As for San Francisco's attitude toward Los Angeles, Caen said: "Hating L.A. is sort of a joke, but it's serious the way 'Don't call it Frisco' is serious. This is a city in love with itself. You can stand on a rooftop and look at it. Hell, you can put your arms around it. The Giants are a traditional team, and this is a traditional town. We say 'Dem Bums' now, and we really mean it. Maybe we'll finish the season calling them the Smodgers."
A longtime San Francisco baseball fan developed the point:
"This isn't Los Angeles. Down there you could always sell a 10¢ beanie for a dollar and a half. Look at the way those suckers turned out when O'Malley arrived. A parade and everything, and O'Malley didn't even have a stadium or a firm franchise. When Horace Stoneham arrived in San Francisco, he was met by the Mayor and some other politicians—period. The fans were glad to have him come out, but their attitude was: 'Nice to have you in our city, Horace. Field a team next spring, and we'll look it over. If we like it, our hearts will go out to you. If not, we'll stay home. We won't go out to boo you. We'll love you or leave you alone.' "
It didn't take Horace Stoneham long to catch on. The other day, he gave an interview to Jeane Hoffman of the Los Angeles Times and promptly dashed a shot of Tabasco into the bubbling intercity stew. "Even if Walter O'Malley hadn't been in the picture," declared Horace, "I wouldn't have taken my club to Los Angeles. I prefer San Francisco. Why? Because it's a cosmopolitan city. Los Angeles is a 'transient city.' I predict that over the long run—10 years or more—San Francisco will outdraw Los Angeles in baseball.
"San Franciscans are a different breed of people. They're business people, substantial, with more pride in their community. Los Angeles fans? They're strictly 'name plate' people. By that I mean they go to an event to be seen or because it's the thing to do. They'll break their necks to get to a World Series, but how will they respond, day in, day out? You may outdraw us the first couple of years, but you don't have the kind of people down there to give as consistent support."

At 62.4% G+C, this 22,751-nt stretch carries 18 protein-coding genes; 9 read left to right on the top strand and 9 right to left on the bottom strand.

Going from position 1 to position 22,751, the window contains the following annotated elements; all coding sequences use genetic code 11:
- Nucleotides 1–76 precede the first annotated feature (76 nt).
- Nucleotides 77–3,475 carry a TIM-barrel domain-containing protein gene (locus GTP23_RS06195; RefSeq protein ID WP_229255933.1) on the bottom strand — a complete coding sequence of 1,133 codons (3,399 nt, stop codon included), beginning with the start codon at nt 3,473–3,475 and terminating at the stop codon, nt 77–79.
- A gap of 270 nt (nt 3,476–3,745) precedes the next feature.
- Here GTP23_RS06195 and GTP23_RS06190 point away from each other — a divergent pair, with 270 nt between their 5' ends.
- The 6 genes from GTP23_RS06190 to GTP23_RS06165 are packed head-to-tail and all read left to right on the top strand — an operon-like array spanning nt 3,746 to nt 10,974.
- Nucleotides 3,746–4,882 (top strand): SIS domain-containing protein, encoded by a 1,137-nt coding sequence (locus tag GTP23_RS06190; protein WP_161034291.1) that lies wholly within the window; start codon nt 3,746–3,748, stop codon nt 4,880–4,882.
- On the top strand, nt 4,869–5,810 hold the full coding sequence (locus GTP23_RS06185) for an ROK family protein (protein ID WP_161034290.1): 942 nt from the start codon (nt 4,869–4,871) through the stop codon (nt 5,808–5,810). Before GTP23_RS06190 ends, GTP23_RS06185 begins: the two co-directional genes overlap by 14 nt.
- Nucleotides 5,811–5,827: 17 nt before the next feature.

For Los Angeles, Walter O'Malley of the Dodgers says nothing in disparagement of anybody. If San Franciscans, even transplanted ones like Horace Stoneham, look down their noses at his new town and his old ball club, let them look up his bank account. He has sold something over 8,000 seats for every home game, which means more than $1,500,000 in the till before the first pitch. Stoneham may have it made in culture in San Francisco, but O'Malley has it in cold cash in L.A.
As the wedding approaches, there is some evidence of prenuptial jitters in both cities. Ticket sellers imported from Brooklyn have put some backs up in Los Angeles, and the less-than-cordial attitude of some Giant players has ruffled the feelings of sports-writers in San Francisco.
But one good game will cure all that. For, as Mr. Coolidge put it so well, baseball is our national game. And the dig league variety—played in the sunshine and smog of Los Angeles or the chill and fog of San Francisco—is irresistible.
MORE ON WEST COAST BASEBALL ON THESE PAGES:
The new big league parks 16
Giants and Dodgers in camp 18
Footloose in two cities 60
The ups and downs of O'Malley 62